Rhu pupils plant to fight climate change

The pupils of Rhu Primary School have joined the fight against climate change by planting 420 saplings as their contribution to offset their carbon footprints.

The whole school project, led by teacher Miriam Walker, enabled every child to plant at least one tree in and around the local community. The Woodland Trust provided a grant for the trees and species including rowan, birch, hawthorn, crab apple, oak, willow and dogwood.

The weeks leading up to planting were a learning opportunity where the children learnt what efforts we can all make to reduce our carbon footprints. They calculated how much they were offsetting carbon emissions by planting trees and the long lasting impact that that have on us and our planet.

This project has also provided an opportunity to build and develop partnerships with local businesses and community groups who offered invaluable knowledge and guidance. Support included:

  • Babcock at HMNB Clyde, who sponsored the project by covering all transport costs to the various locations and paying for trowels for every child. COVID restrictions means the children are not permitted to share equipment.
  • The Friends of Duchess Wood for advice on planting in the wood.
  • Ardardan Estate for supporting the project by allowing the school to plant trees there.
  • Stuart Irons and Charlie Cairns at Hermitage Park for help and support.

Councillor Yvonne McNeilly, Policy Lead for Education, said: “It’s fantastic to see all the positive learning experiences that this project has provided for the entire school. From outdoor learning, to maths, botany and geography.

“But what’s really important is that it is developing a generation of young citizens who understand how vital it is to care for our planet. These are ideas and behaviours that they will take forward into adult life. Some may become the scientists and ecologists that make a global contribution, or as members of the public make day to day choices that protect our future. I very much look forward to what they achieve.”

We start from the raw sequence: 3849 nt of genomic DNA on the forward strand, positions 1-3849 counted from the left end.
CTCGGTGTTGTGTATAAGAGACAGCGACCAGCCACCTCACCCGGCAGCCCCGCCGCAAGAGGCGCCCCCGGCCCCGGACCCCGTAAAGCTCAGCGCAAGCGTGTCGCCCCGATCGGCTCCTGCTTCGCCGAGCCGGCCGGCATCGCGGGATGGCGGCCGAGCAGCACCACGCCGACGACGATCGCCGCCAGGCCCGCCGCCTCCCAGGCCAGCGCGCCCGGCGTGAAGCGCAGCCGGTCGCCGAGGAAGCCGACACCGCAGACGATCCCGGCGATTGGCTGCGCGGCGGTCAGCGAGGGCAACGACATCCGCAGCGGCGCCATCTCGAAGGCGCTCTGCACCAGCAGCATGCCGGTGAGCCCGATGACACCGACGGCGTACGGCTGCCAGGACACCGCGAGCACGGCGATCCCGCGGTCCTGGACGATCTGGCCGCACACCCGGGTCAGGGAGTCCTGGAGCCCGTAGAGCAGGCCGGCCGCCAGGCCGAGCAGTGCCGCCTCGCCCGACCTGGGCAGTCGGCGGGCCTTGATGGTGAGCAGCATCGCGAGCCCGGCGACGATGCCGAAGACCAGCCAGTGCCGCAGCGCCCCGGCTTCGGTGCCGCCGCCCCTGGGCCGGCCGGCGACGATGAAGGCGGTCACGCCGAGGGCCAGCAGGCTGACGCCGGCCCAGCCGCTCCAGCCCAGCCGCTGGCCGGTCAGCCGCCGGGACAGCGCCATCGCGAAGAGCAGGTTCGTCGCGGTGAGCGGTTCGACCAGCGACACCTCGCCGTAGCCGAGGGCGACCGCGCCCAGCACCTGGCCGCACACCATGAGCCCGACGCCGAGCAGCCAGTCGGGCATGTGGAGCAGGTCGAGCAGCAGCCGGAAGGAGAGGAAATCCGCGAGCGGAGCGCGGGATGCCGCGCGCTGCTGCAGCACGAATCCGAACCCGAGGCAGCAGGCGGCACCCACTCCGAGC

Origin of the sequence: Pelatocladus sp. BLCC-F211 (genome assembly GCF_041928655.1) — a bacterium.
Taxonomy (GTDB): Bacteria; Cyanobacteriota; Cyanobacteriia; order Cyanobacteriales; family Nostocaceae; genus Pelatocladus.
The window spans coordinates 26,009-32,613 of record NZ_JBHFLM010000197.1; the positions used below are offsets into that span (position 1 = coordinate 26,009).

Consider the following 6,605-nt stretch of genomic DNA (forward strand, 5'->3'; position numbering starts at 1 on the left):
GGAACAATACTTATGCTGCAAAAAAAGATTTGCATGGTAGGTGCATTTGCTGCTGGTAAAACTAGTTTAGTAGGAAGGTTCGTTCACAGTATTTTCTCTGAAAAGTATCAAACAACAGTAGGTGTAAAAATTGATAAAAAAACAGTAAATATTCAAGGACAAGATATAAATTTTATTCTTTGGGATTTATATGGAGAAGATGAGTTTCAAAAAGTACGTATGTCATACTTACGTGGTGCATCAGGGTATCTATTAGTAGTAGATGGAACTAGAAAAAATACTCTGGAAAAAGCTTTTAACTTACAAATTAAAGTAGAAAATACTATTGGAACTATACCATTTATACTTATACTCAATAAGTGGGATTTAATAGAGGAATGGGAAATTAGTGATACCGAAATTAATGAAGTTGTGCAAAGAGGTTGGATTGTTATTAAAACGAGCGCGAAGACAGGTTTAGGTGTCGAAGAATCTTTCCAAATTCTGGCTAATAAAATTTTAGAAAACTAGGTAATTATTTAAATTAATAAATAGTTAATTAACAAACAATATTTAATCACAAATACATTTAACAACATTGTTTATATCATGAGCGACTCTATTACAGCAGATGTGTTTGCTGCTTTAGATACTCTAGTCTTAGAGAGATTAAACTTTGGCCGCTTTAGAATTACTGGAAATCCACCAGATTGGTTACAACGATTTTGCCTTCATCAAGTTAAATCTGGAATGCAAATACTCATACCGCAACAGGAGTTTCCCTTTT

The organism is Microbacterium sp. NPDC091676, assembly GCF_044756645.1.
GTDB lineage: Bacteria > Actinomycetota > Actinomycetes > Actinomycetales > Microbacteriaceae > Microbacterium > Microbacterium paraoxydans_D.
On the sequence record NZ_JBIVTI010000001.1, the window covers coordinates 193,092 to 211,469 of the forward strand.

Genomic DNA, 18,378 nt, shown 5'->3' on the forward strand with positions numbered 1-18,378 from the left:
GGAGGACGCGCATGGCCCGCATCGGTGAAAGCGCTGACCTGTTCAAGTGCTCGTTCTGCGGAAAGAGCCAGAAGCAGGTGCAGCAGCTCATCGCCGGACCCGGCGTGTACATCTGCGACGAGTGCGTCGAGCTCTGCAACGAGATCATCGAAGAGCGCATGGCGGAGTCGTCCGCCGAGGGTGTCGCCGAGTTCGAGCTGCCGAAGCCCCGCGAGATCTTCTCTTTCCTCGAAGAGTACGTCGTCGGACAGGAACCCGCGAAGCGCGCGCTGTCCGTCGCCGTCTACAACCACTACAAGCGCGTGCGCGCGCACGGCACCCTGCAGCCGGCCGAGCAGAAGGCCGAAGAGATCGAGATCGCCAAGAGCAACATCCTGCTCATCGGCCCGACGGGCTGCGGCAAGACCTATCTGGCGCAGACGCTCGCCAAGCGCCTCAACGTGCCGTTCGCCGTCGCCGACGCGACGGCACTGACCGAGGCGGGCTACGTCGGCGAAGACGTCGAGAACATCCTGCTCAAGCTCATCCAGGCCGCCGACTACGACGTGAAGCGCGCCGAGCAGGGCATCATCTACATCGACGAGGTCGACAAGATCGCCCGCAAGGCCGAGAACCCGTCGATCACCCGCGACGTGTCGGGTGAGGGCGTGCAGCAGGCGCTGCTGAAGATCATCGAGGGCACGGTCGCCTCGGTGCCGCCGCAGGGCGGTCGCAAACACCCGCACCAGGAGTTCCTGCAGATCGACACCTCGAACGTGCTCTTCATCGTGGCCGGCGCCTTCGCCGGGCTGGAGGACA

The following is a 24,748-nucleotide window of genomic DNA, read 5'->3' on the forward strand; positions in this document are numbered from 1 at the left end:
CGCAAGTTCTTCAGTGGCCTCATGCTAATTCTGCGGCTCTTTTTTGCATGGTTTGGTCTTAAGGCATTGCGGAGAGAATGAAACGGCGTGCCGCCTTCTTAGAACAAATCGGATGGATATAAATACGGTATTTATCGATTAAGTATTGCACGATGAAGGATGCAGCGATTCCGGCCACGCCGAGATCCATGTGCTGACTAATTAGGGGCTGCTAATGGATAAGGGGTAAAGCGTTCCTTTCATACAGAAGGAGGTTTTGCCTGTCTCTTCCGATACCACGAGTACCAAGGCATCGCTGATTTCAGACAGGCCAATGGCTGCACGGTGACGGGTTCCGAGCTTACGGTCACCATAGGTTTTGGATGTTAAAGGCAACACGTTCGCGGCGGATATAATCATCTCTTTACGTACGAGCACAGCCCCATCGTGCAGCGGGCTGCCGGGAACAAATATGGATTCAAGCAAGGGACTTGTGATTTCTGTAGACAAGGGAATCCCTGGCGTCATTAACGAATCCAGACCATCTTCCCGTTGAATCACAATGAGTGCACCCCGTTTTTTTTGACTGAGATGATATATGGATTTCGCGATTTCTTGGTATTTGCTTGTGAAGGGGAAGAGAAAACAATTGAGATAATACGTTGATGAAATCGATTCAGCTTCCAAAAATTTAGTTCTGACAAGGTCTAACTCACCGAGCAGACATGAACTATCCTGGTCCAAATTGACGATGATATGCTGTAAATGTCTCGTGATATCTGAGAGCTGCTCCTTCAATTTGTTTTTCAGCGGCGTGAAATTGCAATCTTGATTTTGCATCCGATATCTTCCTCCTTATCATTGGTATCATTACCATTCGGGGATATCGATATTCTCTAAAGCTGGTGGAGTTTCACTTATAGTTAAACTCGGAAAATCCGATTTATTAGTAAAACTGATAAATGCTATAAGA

Head Teacher, Linda MacBeath, said: “As a school, we relish every opportunity to engage with outdoor learning. We are very proud of our six eco flags and we are always trying to do more for our environment. Our goal is to become a carbon neutral school.

“We are very grateful to the Woodland Trust and Babcock for this opportunity to make such a difference in our local community.”

One pupil from the school said: “The tree planting was the best day ever! I have already been to visit my sapling with my family and I can’t wait to watch it grow. I want to go to the woods every weekend now!”

Another added: “Having our own trowels meant we could all plant our own trees which was so much fun. Thank you Babcock, I don’t think we’ll ever forget this!”

Kenny Douglas, Managing Director, Babcock at HMNB Clyde, said: “I’m happy that we have been able to support such a worthwhile project and one that is literally right on our doorstep. Sustainability is a key focus for our business and I hope that the programme goes from strength to strength and that the results are around for a long time.”

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